Powers of the National Legislature
[31 May 1787]
The clause of the sixth resolution of the Virginia Plan giving the national legislature power “to legislate in all cases to which the separate States are incompetent” was under debate.
Mr. Madison said that he had brought with him into the Convention a strong bias in favor of an enemeration and definition of the powers necessary to be exercised by the national Legislature; but had also brought doubts concerning its practicability. His wishes remained unaltered; but his doubts had become stronger. What his opinion might ultimately be he could not yet tell. But he should shrink from nothing which should be found essential to such a form of Govt. as would provide for the safety, liberty and happiness of the Community. This being the end of all our deliberations, all the necessary means for attaining it must, however reluctantly, be submitted to.1
1. Pierce’s version:
“Mr. Maddison said he had brought with him a strong prepossession for the defining of the limits and powers of the federal Legislature, but he brought with him some doubts about the practicability of doing it:—at present he was convinced it could not be done” (Farrand, Records description begins Max Farrand, ed., The Records of the Federal Convention of 1787 (4 vols.; New Haven, 1911–37). description ends , I, 60).
According to Pierce, during this debate JM had also commented prior to this speech: “it was necessary to adopt some general principles on which we should act,—that we were wandering from one thing to another without seeming to be settled in any one principle” (ibid., I, 60).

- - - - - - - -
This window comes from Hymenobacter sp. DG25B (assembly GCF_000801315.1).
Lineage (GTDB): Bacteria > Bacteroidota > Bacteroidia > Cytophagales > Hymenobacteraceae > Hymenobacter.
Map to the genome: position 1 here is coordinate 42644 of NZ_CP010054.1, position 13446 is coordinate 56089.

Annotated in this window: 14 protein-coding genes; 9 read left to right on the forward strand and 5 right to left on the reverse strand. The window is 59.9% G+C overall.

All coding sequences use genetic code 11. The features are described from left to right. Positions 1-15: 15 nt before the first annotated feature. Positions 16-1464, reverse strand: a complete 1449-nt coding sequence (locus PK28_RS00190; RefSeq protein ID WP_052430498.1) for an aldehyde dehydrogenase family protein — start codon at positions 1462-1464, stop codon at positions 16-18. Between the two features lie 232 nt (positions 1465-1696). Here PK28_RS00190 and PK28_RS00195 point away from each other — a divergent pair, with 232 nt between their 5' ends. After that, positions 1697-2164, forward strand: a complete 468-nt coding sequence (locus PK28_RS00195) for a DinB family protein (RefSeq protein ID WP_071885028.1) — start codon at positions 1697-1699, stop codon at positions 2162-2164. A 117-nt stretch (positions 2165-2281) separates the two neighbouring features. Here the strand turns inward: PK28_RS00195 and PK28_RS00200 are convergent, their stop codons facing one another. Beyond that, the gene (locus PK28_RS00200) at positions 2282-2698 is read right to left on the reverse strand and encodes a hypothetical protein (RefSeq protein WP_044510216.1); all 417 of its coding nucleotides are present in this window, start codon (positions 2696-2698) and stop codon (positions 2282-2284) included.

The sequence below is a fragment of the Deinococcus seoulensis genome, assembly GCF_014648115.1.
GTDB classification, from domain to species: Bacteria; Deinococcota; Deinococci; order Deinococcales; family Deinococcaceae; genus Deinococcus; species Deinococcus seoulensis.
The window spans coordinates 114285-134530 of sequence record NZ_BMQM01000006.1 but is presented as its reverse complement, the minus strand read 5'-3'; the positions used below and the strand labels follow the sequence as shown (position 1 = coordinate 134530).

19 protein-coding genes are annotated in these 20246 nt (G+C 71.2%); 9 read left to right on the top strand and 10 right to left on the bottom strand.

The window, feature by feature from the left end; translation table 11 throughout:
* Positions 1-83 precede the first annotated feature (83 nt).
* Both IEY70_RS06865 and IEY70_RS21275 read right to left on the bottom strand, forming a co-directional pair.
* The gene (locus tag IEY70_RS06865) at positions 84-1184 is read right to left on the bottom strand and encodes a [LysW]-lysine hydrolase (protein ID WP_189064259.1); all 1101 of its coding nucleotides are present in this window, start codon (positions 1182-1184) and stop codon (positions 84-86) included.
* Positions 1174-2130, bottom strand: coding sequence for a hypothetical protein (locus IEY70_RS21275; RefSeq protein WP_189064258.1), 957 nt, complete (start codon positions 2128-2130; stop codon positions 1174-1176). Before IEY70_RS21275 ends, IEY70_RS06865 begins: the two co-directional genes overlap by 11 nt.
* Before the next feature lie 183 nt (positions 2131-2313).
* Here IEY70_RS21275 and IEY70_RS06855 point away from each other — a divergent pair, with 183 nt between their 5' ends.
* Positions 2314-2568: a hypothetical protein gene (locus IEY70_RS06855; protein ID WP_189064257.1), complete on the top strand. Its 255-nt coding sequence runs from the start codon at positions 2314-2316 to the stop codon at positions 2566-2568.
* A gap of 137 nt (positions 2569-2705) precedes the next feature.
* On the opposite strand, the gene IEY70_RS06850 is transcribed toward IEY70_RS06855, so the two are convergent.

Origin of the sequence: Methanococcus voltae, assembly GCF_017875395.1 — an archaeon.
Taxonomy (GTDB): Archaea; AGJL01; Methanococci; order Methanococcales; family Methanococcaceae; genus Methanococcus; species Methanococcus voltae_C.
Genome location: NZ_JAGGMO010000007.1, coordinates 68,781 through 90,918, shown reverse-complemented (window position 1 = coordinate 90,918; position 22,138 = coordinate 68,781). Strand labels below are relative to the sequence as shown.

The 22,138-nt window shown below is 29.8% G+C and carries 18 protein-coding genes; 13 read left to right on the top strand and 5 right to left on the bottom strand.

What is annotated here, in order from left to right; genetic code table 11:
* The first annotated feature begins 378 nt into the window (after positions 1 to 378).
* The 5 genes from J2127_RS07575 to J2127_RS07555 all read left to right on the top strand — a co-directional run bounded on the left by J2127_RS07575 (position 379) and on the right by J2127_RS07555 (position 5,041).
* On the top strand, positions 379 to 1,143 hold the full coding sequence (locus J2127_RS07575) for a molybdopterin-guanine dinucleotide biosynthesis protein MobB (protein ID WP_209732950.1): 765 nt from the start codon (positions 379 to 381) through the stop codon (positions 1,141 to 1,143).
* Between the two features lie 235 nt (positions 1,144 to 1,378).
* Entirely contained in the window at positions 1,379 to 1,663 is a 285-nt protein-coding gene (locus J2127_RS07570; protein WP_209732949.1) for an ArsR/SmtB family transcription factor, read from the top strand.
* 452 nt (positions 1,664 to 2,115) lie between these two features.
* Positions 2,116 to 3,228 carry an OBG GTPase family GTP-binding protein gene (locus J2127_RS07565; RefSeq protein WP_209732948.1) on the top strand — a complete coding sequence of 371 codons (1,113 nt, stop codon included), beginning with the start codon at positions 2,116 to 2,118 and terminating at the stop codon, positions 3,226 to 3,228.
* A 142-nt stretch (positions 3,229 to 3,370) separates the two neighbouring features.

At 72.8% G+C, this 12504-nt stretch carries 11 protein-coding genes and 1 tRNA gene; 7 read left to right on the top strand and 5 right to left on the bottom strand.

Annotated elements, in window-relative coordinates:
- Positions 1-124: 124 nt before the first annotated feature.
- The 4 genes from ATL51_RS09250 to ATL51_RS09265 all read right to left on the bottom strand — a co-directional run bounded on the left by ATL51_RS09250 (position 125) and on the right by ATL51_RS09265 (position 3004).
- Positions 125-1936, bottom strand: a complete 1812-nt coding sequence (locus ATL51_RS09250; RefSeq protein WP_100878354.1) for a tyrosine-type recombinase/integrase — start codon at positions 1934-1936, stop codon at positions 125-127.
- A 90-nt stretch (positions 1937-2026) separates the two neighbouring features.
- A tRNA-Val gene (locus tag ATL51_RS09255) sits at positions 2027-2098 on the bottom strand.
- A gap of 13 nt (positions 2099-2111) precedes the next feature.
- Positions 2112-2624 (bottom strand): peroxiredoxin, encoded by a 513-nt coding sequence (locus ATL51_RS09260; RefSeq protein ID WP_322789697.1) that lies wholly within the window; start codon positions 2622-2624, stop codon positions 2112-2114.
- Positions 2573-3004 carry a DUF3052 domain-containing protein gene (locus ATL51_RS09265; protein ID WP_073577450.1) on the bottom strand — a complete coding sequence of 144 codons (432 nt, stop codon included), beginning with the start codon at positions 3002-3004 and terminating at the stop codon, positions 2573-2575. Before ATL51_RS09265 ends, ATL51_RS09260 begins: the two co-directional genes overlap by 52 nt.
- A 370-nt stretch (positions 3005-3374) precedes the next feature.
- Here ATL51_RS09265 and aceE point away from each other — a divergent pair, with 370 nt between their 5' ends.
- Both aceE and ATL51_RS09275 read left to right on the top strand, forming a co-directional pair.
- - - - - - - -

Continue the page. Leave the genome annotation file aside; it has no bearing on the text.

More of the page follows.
[31 May 1787]
The coercive-power clause of the sixth resolution, authorizing the use of force against a state “failing to fulfill its duty” to the Union, was under debate.
Mr. Madison, observed that the more he reflected on the use of force, the more he doubted, the practicability, the justice and the efficacy of it when applied to people collectively and not individually. A Union of the States containing such an ingredient seemed to provide for its own destruction. The use of force agst. a State, would look more like a declaration of war, than an infliction of punishment, and would probably be considered by the party attacked as a dissolution of all previous compacts by which it might be bound. He hoped that such a system would be framed as might render this recourse unnecessary, and moved that the clause be postponed.1
1. After “postponed,” JM deleted “till the contrary should be found on trial to be the case,” a change he made before Eppes copied the Debates. Many years later JM explained that the coercive-power clause was “suggested by the inefficiency of the Confederate system, from the want of such a sanction; none such being expressed in its Articles” (to John Tyler, [March?] 1833, Farrand, Records description begins Max Farrand, ed., The Records of the Federal Convention of 1787 (4 vols.; New Haven, 1911–37). description ends , III, 528). JM himself in 1781 had drafted a proposed amendment to the Articles of Confederation authorizing the use of force to compel the states “to fulfill their federal engagements” (PJM description begins William T. Hutchinson et al., eds., The Papers of James Madison (10 vols. to date; Chicago, 1962——). description ends , III, 17–19). As long as the U.S. remained a confederation of sovereign states, JM believed that the federal government needed this coercive power, although he admitted “the difficulty & awkwardness of operating by force on the collective will of a State” (JM to Washington, 16 Apr. 1787, PJM description begins William T. Hutchinson et al., eds., The Papers of James Madison (10 vols. to date; Chicago, 1962——). description ends , IX, 385). Such a provision would be unnecessary, however, if the convention devised a national government operating directly over individuals. See JM to Jefferson, 24 Oct. 1787.